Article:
Review of Mark Paxson’s Weed Therapy

Normally I don’t recommend that a reader go through the About This Author page or Note to the Reader page in a book, but for this one I do. I say this because as I read Weed Therapy, it seemed like two very different stories woven together to make one novel.

Kelvin Rockwell is unhappy in his marriage, in his job, and with his life. A stranger in a bar tells him about a priest in a tiny town in Baja California, and how the stranger’s visit there changed his life. Kelvin leaves his family and visits this poor village to get some answers and some advice.

The first thing I would have you understand is that Mr. Paxson has a wonderful writing style, a great way of putting words together to paint a picture or convey a feeling in a story. The narrative about visiting the village, learning how these simple people find their happiness, and the conversations with the old priest remind me of Hermann Hesse’s writing. There’s something mystical and spiritual about the experience, and I wanted to soak in the aura as long as possible.

The other aspect of the novel is Rockwell in first person telling the reader how his marriage has gone south, how his wife doesn’t express her love for him the way he wants, and how his kids have drifted from him. I went through a divorce and custody proceedings more than a decade ago, so when I read these sections of Rockwell complaining and blaming his wife, I wanted someone to shake him out of it and see the other side of the issue. But I realize that is my perspective, and that re-marrying as an older, hopefully wiser person has changed the way I look at relationships.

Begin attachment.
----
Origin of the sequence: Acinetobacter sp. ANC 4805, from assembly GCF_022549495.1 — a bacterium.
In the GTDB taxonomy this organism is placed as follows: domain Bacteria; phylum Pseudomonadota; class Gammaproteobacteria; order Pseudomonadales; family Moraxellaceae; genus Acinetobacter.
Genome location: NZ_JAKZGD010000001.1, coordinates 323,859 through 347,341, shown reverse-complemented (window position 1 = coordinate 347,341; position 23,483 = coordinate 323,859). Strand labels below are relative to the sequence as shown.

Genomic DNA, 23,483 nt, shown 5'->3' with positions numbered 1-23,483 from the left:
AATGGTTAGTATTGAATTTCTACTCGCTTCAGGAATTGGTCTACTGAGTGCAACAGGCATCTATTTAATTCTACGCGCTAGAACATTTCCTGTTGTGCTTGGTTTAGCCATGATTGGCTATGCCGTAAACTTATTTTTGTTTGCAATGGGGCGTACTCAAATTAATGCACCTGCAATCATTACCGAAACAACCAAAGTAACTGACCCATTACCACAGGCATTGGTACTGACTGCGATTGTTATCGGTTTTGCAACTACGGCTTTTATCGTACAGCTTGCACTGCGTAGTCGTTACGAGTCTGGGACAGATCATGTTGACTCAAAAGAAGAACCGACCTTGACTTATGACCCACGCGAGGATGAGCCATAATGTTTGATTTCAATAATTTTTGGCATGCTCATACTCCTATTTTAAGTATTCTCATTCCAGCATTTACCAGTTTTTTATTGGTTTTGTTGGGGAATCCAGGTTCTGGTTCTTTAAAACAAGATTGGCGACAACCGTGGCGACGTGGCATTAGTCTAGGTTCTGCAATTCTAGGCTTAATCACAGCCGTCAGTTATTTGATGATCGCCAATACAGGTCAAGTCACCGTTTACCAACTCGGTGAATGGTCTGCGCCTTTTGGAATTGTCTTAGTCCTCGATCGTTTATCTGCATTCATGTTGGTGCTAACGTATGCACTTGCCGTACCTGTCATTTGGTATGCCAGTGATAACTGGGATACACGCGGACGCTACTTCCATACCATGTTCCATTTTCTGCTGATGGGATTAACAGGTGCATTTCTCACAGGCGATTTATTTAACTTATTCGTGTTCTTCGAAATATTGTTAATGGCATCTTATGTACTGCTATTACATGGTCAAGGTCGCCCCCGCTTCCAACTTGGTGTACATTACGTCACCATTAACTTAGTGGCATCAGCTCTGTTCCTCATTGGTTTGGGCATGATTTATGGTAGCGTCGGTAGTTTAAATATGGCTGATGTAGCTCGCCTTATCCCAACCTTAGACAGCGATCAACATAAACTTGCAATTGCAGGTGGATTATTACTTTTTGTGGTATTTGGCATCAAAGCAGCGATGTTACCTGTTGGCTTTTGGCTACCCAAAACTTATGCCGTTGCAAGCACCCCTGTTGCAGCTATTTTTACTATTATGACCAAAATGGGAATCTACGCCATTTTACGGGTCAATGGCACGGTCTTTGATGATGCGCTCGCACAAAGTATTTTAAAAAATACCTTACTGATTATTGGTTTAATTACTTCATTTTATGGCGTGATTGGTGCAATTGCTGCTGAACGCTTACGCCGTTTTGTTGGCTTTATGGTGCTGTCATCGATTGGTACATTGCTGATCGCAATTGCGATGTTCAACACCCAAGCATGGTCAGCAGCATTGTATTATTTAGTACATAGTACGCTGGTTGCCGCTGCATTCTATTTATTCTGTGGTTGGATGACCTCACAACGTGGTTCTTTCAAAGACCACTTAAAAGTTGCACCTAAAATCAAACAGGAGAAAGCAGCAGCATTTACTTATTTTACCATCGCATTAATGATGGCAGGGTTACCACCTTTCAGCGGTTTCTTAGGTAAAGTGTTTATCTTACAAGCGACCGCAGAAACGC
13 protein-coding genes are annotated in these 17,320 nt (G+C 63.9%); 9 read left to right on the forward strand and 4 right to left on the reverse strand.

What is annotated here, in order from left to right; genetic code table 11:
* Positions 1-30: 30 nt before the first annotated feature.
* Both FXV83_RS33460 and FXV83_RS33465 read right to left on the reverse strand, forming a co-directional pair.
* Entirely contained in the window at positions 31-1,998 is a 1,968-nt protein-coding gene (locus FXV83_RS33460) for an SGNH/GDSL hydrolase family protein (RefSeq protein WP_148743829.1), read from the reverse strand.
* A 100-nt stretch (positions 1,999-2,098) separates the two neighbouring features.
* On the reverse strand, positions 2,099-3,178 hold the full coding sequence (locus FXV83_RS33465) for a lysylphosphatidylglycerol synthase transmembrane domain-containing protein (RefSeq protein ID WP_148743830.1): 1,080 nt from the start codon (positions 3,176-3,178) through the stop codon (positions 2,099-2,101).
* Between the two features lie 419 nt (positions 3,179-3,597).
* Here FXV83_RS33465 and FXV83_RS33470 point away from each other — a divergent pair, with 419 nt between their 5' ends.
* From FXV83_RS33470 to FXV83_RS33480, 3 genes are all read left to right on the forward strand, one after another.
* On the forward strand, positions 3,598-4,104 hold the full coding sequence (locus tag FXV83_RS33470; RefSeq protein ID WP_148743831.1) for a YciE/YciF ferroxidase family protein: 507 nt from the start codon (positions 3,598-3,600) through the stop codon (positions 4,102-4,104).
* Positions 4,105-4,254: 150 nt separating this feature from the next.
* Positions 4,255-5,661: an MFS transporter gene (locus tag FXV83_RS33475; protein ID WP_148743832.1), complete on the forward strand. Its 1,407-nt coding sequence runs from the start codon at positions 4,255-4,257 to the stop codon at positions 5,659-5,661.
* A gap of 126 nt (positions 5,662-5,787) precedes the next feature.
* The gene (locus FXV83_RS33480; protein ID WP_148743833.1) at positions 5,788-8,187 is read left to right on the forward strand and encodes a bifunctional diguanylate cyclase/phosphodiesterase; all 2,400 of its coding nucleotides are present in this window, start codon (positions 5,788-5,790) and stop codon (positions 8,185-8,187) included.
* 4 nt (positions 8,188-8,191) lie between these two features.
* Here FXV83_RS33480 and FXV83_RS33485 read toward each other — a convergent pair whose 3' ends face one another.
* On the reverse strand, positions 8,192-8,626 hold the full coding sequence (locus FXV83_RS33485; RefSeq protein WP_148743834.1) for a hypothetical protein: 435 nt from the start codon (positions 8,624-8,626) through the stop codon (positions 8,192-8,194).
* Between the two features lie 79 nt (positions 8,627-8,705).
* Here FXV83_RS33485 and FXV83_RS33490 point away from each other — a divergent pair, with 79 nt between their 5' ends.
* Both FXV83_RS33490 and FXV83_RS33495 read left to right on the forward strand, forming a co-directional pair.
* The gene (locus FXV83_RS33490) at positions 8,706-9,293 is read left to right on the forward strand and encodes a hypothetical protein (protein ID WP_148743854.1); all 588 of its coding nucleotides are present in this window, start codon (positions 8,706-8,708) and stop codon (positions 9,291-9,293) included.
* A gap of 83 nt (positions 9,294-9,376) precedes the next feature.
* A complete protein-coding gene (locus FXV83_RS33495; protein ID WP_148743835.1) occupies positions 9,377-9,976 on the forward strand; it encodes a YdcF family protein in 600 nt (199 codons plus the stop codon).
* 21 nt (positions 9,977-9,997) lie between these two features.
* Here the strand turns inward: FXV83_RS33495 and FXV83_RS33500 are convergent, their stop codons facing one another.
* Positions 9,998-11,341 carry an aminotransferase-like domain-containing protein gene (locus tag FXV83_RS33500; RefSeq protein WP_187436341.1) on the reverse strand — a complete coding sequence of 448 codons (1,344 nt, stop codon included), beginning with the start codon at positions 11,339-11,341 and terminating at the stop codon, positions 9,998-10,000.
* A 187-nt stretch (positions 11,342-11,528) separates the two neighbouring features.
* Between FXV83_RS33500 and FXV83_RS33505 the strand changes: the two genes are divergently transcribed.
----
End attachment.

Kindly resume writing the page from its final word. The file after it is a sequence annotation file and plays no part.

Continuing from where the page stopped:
Ironically, the old Mexican priest’s words are spot-on for Rockwell, despite his protestations and complaining, and the reader can go a couple of different ways with this story. You can feel the pain Rockwell is experiencing, and sympathize with his thinking. Or you can view his narrative as flawed and myopic, and sympathize more with his wife.

Either way this is a good read, and makes me want to get a copy of Paxson’s other novel, One Night in Bridgeport.


Review of My Novel, Fugue in C Minor

Kevin Wallace reviews Fugue in C Minor in Goodreads:

I read a draft version of Fugue in C Minor and found the story interesting and many of the issues fascinating. Having now read the new version, I face the challenge of seeing it on its own terms. I gained certain impressions of the novel from the draft, and found that in the end these were not quite the direction Dickinson took it in the final edit. So my perspective needs a little adjustment. As I am fond of saying to my students, every text provides its own set of reading instructions, so I had to relearn them for the second version.